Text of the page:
Detainee Hana’ Ash-Shalabi, who has been hunger-striking since more than two weeks now, stated that she is determined to continue her strike in order to highlight the plight of all detainees held under administrative detention, and the ongoing all Israeli violations against them.Fawwaz Ash-Shalloudy, a lawyer with the Palestinian Prisoners Society (PPS), visited Ash-Shalabi on Thursday.

She told him that she clearly felt the level of humiliation when she was transported to the Ofer Military Court; she was placed in a very cold room with opened windows, from all directions, and was mistreated during the transport.

Shalloudy managed to meet Ash-Shalabi at the Ha-Sharon prison; he said that the Prison Administration is conducting harsh measures against her in an attempt to force her break her strike.

Yet, the lawyer added that Ash-Shalabi is fully determined to continue her hunger-strike, and that she informed him that she will remain patient and steadfast until her message is delivered, and heard.

It is worth mentioning that her parents in Borqeen town, near the northern West Bank city of Jenin, are also hunger-striking in solidarity with their daughter, and voiced an appeal to local and international human rights groups to intervene and secure the release of their daughter.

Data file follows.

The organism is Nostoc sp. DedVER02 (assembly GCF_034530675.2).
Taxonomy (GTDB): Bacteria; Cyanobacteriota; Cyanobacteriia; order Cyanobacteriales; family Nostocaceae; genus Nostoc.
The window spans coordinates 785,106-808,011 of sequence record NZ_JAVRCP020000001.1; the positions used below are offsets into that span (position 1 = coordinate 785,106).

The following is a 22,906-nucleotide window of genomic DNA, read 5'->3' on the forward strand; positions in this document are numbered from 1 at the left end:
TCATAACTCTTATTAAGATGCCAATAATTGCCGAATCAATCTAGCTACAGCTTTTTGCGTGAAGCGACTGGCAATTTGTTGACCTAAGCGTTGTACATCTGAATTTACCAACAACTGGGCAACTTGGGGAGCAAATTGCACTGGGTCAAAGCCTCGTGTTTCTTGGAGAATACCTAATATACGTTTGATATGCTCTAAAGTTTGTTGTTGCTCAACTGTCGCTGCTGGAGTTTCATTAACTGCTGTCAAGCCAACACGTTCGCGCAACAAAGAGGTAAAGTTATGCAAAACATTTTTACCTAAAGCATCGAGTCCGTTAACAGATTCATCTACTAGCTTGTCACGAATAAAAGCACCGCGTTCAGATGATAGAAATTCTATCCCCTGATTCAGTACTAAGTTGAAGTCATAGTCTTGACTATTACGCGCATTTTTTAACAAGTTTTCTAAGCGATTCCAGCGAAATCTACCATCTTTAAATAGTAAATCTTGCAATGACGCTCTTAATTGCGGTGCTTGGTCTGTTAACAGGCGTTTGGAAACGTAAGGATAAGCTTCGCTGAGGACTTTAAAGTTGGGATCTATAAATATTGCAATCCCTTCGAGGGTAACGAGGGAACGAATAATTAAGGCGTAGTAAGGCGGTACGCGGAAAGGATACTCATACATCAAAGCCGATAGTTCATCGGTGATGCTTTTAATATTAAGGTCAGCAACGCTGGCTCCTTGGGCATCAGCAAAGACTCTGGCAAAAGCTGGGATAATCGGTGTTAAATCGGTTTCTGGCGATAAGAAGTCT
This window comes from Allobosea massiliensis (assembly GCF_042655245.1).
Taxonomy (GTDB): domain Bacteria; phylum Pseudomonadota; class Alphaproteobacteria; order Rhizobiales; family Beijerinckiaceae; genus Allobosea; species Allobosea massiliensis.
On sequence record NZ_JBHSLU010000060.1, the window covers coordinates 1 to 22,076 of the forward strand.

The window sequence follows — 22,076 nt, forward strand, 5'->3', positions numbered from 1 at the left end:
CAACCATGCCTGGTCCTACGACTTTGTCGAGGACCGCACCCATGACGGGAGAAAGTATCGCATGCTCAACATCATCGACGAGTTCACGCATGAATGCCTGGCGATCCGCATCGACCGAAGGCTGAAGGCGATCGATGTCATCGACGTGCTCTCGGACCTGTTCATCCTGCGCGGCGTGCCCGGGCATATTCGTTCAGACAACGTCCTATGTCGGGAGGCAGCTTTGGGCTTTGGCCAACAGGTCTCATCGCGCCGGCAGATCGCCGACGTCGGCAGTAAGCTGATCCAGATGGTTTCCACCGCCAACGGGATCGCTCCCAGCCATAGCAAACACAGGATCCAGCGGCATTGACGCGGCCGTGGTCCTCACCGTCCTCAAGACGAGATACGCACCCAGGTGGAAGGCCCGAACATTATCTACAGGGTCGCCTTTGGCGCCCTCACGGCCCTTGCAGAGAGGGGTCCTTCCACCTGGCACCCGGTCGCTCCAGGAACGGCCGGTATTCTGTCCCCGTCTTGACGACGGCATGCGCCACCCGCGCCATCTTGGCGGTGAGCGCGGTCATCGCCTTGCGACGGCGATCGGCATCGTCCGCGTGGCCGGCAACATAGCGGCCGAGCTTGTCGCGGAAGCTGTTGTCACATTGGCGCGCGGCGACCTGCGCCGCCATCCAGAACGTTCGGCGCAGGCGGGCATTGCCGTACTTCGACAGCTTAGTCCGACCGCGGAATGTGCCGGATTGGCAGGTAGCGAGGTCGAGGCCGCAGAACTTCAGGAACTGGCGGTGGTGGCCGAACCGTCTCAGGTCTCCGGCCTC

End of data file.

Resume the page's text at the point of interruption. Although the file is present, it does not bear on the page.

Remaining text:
Speaking to the IMEMC on Thursday, Yahia Ash-Shalabi, the father of Hana’, stated that his daughter lost a lot of weight, and that she can barely stand due to a decline of her health condition.

“Hana’ is losing a lot of weight; she can barely stand. I hold the Egyptian mediators of the prisoner-swap deal responsible for the well-being of my daughter,”

Ash-Shalabi, Hana’s father told the IMEMC from the protest tent outside his home in the village of Borqeen.

Ash-Shalabi was released last October after spending two years under Israeli administrative detention. Her release came as part of the Egyptian mediated prisoner-swap deal between the Palestinian resistance and Israel.

Israel uses Administrative Detention to hold Palestinians without charges; such rulings are frequently renewed mounting to months, and in many cases, to years behind bars.